For today’s “traditionalists,” 1 Timothy 2 mandates the subordination of women to men in the church because the headship/submission principle is grounded in the created order, an order that Christianity redeems, but does not alter. Today’s traditionalists/male hierarchists also claim to be upholding the historic interpretation of this passage. New research on early Protestant beliefs concerning natural law and the spiritual and civil kingdoms, however, brings their claim into serious question.
Yes, God is our Father. That's what Jesus called God: "Abba, Father." That is how Jesus taught us to pray: "Our Father." We rejoice that God is merciful and forgiving, "like a father who runs to welcome the prodigal home." But God's also "like a mother who will not forsake her nursing child."
Within the Episcopal, PCUSA, and other mainline churches, there has been for years a diversity of views of the Christian faith. For most of this century, the leadership, seminaries, and many members have held to liberal views of Christianity, including a Bible which is not inerrant (i.e., without errors), as well as views of God, Jesus, salvation, etc. which are significantly different from the historic orthodox position.
One aspect in the life of the eighteenth-century Moravian Church has gone almost unnoticed, even among modern Moravians: the fact that women shared many of the pastoral responsibilities within the church, wrote spiritual autobiographies, received ordination, and even engaged in preaching
Regular readers of Priscilla Papers will be familiar with those standard biblical texts one points to when discussing feminine imagery for God. We read, for example, of God extending a mother’s care in Isaiah 66:13, “As a mother comforts her child, so I will comfort you” (nrsv). Similarly, Jesus longs to offer such comfort and protection in Matthew 23:37 (also in Luke 13:24), “Jerusalem, Jerusalem…How often have I desired to gather your children together as a hen gathers her brood under her wings” (nrsv). In addition to motherly comfort, other common texts speak of God nursing and giving birth (e.g., Num. 11:12; Deut. 32:18; Isa. 42:14).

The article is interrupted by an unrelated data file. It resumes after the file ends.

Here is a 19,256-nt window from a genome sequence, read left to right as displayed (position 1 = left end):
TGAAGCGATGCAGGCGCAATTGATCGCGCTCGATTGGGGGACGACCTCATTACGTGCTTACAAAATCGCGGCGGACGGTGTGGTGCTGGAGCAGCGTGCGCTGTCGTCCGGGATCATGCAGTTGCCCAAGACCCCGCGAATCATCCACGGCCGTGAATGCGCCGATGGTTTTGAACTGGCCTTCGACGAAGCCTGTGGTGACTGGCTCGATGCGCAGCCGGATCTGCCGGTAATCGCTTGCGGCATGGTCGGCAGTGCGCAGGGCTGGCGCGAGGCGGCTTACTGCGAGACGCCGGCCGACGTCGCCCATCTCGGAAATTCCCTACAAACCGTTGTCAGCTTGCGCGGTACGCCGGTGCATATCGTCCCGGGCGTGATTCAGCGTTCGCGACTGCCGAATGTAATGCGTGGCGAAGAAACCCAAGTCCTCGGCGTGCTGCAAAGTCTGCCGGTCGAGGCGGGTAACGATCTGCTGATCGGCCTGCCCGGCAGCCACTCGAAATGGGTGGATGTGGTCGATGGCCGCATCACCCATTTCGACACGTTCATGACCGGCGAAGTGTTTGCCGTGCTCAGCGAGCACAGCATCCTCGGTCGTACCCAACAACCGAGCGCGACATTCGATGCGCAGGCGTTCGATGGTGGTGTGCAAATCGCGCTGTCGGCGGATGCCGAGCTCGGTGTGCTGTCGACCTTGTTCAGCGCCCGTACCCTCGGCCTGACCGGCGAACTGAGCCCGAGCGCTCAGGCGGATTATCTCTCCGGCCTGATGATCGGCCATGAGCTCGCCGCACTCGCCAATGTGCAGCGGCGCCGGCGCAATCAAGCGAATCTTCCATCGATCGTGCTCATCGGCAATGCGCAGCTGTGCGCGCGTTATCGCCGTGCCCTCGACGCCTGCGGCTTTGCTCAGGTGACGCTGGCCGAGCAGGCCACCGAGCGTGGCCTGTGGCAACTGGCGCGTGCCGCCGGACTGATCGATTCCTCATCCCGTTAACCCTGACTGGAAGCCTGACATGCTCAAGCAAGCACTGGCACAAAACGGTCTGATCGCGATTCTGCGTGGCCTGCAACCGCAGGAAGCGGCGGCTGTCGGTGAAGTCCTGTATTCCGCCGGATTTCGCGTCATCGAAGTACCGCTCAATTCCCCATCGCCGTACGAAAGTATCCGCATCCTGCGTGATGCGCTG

This article considers strategies shared by Islamic and Christian feminists in exposing and upending biased historical and exegetical methodologies that further attitudes, laws, and social practices that marginalize and oppress women.
Over the past forty years, the remarkable presence of women in Prov 1–9 has drawn an equally remarkable number of studies, a gift from the rise of feminism and women in the academy. The combination of these two forces brings attention to the once invisible women in the text, figures generally overlooked or ignored as males have read and interpreted the text for other males. Now, however, the text again gives birth to these marginalized figures, providing them with bodies, eyes, ears, hands, feet, and especially, mouths for speech. Of 256 verses in Prov 1–9, 132 specifically mention or speak about women and another seventeen verses either introduce these texts or draw conclusions from them;hence fifty-eight percent of Prov 1–9. Yet, ironically, all this attention to women comes because of the writer’s interest and concern for young men (1:4), with a secondary appeal to older, wise men (1:5). For the sages, it would seem that the way to a man’s heart is not through food, but through women. After all, the author seems to assume, what better way to engage the attention of a young man than by speaking about or describing women?
While we Christians tend to masculinize the Creator— after all, the Scriptures are written by men and refer extensively to God in masculine language—still, here and there are traditionally feminine characteristics ascribed to God (cf. Mt 23:37; Ps 91:4).